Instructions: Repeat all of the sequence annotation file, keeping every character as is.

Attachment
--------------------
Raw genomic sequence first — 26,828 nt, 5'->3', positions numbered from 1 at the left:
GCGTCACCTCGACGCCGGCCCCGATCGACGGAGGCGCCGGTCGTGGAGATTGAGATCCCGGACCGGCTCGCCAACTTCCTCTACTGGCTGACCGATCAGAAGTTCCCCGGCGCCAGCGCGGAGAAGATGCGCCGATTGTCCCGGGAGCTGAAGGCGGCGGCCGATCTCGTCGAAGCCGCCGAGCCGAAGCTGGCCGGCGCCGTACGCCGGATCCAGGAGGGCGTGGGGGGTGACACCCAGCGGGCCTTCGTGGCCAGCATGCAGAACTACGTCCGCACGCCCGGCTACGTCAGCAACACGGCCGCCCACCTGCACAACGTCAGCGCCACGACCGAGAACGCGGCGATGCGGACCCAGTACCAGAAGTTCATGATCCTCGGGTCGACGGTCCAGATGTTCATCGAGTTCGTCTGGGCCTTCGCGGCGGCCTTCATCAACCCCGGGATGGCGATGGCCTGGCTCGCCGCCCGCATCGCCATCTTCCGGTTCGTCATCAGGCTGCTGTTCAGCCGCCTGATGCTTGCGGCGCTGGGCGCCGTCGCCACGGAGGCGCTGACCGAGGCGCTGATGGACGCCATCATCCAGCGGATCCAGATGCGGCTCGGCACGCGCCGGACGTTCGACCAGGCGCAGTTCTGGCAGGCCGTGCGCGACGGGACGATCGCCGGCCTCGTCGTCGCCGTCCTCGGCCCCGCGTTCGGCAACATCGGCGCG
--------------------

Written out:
Raw genomic sequence first — 26,828 nt, 5'->3', positions numbered from 1 at the left:
GCGTCACCTCGACGCCGGCCCCGATCGACGGAGGCGCCGGTCGTGGAGATTGAGATCCCGGACCGGCTCGCCAACTTCCTCTACTGGCTGACCGATCAGAAGTTCCCCGGCGCCAGCGCGGAGAAGATGCGCCGATTGTCCCGGGAGCTGAAGGCGGCGGCCGATCTCGTCGAAGCCGCCGAGCCGAAGCTGGCCGGCGCCGTACGCCGGATCCAGGAGGGCGTGGGGGGTGACACCCAGCGGGCCTTCGTGGCCAGCATGCAGAACTACGTCCGCACGCCCGGCTACGTCAGCAACACGGCCGCCCACCTGCACAACGTCAGCGCCACGACCGAGAACGCGGCGATGCGGACCCAGTACCAGAAGTTCATGATCCTCGGGTCGACGGTCCAGATGTTCATCGAGTTCGTCTGGGCCTTCGCGGCGGCCTTCATCAACCCCGGGATGGCGATGGCCTGGCTCGCCGCCCGCATCGCCATCTTCCGGTTCGTCATCAGGCTGCTGTTCAGCCGCCTGATGCTTGCGGCGCTGGGCGCCGTCGCCACGGAGGCGCTGACCGAGGCGCTGATGGACGCCATCATCCAGCGGATCCAGATGCGGCTCGGCACGCGCCGGACGTTCGACCAGGCGCAGTTCTGGCAGGCCGTGCGCGACGGGACGATCGCCGGCCTCGTCGTCGCCGTCCTCGGCCCCGCGTTCGGCAACATCGGCGCG